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How do I love thee? No, seriously
Experts illuminate courtship in BPAs production of the Bards As You Like It
Whats less comfortable: a sixteenth-century corset or a blind date from hell?
In Megan Smithlings mind, the comparison may or may not be relevant.
People didnt date in Shakespeares day, at least not in the way we think of it, she said. The idea of casual dating didnt exist.
Smithling and others will nonetheless tackle mating rituals through the ages this Sunday in the second of four Beyond the Script discussions, this one to advance and illuminate Shakespeares As You Like It, opening at Bainbridge Performing Arts Friday.
Program coordinator Kathleen Thorne says the series, new to BPA this year, was designed to help turn mainstage productions into stepping stones to the contemporary issues they each raise. And as guest dramaturg, Smithling was brought on board to illuminate the plays, constructing a ladder of relevance that audiences can grab hold of to connect to the material in new ways.
This fall brought a criminal justice specialist to delve into the mind of a murderer prior to Jekyll and Hyde. And just as a modern expert created a novel context for viewing a slasher musical set in tightly coiled Victorian London, Thorne and Smithling hope that Sundays Merry Mysteries of Love will give audiences new food for thought as they enter the Forest of Arden.
Especially as theyll be joined by representatives from the dating service Its Just Lunch! Seattle/Bellevue modern matchmakers who cater to busy singles.
As You Like It comedically chronicles the matchings and mis-matchings that ensue when Rosalind and Celia, best friends and cousins, disguise themselves and escape the court of Duchy overtaker and Celias father, Frederick.
In the suspended disbelief of Arden to which Rosalinds father, the usurped Duke, has already decamped Rosalind and Celia encounter the young gentleman Orlando, who similarly has fled his home. Through mistaken identity, likely and unlikely pairings and gender hijinks, love wins the day.
If contemporary daters face the two-fold dilemma of so many people to choose from that there may as well be none, Smithling describes in Shakespeares time a more straightforward set of courting rituals strictly aligned with economics and class.
The natural real-life order for, say, a Rosalind and an Orlando would have been the cut-and-dried creation of a limited partnership. Theyd have been betrothed at a young age, married later and expected to produce progeny, with love a non-essential deal toy that may or may not have been thrown in at the end like a logo-embossed pen.
Yet as Smithling freely admits, humans are human, and we still act in the same silly ways in love...and go a little crazy.
Especially in the woods. And in As You Like It, Shakespeare provides a convenient escape to Arden, where wild things can happen to anyone.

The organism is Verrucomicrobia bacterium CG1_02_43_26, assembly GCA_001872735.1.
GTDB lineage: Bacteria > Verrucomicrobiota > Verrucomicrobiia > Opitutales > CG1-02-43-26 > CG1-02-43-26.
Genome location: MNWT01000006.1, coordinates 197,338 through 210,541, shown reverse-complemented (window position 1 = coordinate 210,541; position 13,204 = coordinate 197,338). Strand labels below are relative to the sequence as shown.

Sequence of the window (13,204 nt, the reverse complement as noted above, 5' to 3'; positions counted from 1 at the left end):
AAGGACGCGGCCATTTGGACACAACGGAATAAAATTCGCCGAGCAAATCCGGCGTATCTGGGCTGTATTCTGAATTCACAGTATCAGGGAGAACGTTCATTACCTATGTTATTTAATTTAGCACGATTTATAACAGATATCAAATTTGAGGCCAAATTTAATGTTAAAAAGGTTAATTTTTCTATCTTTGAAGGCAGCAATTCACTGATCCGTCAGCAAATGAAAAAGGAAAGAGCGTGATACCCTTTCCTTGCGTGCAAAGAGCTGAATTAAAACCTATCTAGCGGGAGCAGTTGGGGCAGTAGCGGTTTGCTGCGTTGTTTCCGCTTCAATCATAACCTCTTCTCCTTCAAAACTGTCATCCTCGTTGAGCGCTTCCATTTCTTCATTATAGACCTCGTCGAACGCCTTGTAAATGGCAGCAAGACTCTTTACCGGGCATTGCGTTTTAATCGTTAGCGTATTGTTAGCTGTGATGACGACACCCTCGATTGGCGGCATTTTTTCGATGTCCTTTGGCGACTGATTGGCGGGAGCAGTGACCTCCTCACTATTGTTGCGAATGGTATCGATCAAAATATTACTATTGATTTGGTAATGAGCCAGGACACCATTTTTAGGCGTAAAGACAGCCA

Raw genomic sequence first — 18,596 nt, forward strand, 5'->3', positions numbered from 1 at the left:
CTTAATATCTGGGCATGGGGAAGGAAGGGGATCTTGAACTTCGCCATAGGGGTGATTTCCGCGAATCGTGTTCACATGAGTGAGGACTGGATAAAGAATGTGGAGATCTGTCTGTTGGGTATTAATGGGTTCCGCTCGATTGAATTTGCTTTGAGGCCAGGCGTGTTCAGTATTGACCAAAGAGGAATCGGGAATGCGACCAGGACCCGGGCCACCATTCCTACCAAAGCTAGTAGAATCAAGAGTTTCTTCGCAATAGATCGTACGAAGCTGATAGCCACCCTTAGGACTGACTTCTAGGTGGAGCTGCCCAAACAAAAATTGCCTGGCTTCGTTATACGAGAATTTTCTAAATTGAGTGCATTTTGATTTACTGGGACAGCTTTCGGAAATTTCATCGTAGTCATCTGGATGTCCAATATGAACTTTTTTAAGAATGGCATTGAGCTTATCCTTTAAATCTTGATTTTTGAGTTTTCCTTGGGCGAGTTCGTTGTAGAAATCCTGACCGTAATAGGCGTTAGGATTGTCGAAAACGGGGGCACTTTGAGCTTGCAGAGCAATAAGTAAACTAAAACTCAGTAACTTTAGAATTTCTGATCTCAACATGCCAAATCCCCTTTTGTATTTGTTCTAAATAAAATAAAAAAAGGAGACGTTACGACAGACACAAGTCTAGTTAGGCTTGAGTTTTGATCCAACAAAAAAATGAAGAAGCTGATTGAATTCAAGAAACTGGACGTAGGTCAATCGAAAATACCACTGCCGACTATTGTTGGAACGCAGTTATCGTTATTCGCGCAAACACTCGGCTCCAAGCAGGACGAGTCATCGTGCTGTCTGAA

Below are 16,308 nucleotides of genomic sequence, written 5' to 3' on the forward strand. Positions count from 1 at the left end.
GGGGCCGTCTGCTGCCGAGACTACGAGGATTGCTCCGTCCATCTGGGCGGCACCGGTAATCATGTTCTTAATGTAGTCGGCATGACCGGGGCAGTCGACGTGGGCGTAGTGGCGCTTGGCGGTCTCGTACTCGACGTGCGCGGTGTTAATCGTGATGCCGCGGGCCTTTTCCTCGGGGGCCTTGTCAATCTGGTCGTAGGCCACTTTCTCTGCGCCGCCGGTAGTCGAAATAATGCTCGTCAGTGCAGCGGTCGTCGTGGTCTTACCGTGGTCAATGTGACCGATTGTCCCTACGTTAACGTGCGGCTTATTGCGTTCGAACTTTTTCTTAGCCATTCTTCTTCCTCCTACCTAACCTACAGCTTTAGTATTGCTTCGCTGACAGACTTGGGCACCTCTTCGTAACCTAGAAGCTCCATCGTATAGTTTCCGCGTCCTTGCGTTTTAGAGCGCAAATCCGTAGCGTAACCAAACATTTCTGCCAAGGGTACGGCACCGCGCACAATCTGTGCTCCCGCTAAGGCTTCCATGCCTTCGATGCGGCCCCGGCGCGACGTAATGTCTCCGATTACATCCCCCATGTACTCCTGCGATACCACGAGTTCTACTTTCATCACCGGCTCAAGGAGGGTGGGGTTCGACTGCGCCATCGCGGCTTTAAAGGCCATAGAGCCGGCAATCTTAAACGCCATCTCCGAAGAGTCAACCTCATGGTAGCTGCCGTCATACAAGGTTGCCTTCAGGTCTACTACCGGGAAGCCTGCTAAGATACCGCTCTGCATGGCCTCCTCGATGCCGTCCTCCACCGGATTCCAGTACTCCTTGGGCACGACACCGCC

They dont have to follow the rules that normally society would demand of them, Smithling said. They can kind of kick back. Its the same reason people in the 60s went to Woodstock.
Savvy Shakespeare, while writing for the rule-bound court, possessed the clear view of a social critic and understood that while certain mores must always apply, his audience was also at heart a rowdy, bawdy bunch of people.
I think one of the things people misunderstand about the Elizabethan era is that they think it was pretty tight-laced, Smithling said. And it wasnt.
Thus, old Wills audiences would not just tolerate but embrace the humor of the plays sexual politics a woman loving a woman dressed as a man, to name just one of the identity benders.
He gives them a chance to have that outlet, Smithling said.
As would any modern single, Elizabethan audiences also appreciated a happy ending, which As You Like It offers as tidily packaged as they come. Orlando and Rosalind, Oliver and Celia, Silvius and Phebe and Touchstone and Audrey are all married by the last scene, a pat solution that might seem to fly in the face of Shakespeares iconoclasm.
But Smithling points out that even Shakespeare wasnt about to mess with the natural order of things, and we all must eventually emerge from the woods.
What, then, was Shakespeare really trying to tell audiences through the ages about love? In mulling that one, Smithling comes back to the brilliant, brilliant character of Rosalind.
What she tells us and all the characters she interacts with in the play is that love needs to be genuine and heartfelt and free...and it should be open, Smithling said. And it doesnt necessarily matter who you fall in love with as long as you are in love, and that you experience that in your life. And some people are meant to be together.
Which brings lovelorn singles back to their higher calling: to raise their noses from their annotated Shakespeare collections and try to engage some nice new person over a cup of coffee, a quick drink after work, or heaven help them, dinner and a movie.
Im kind of interested personally to hear the Its Just Lunch ladies talk about how it works in the real world, Smithling said. That dating world is just as crazy as what goes on in Arden.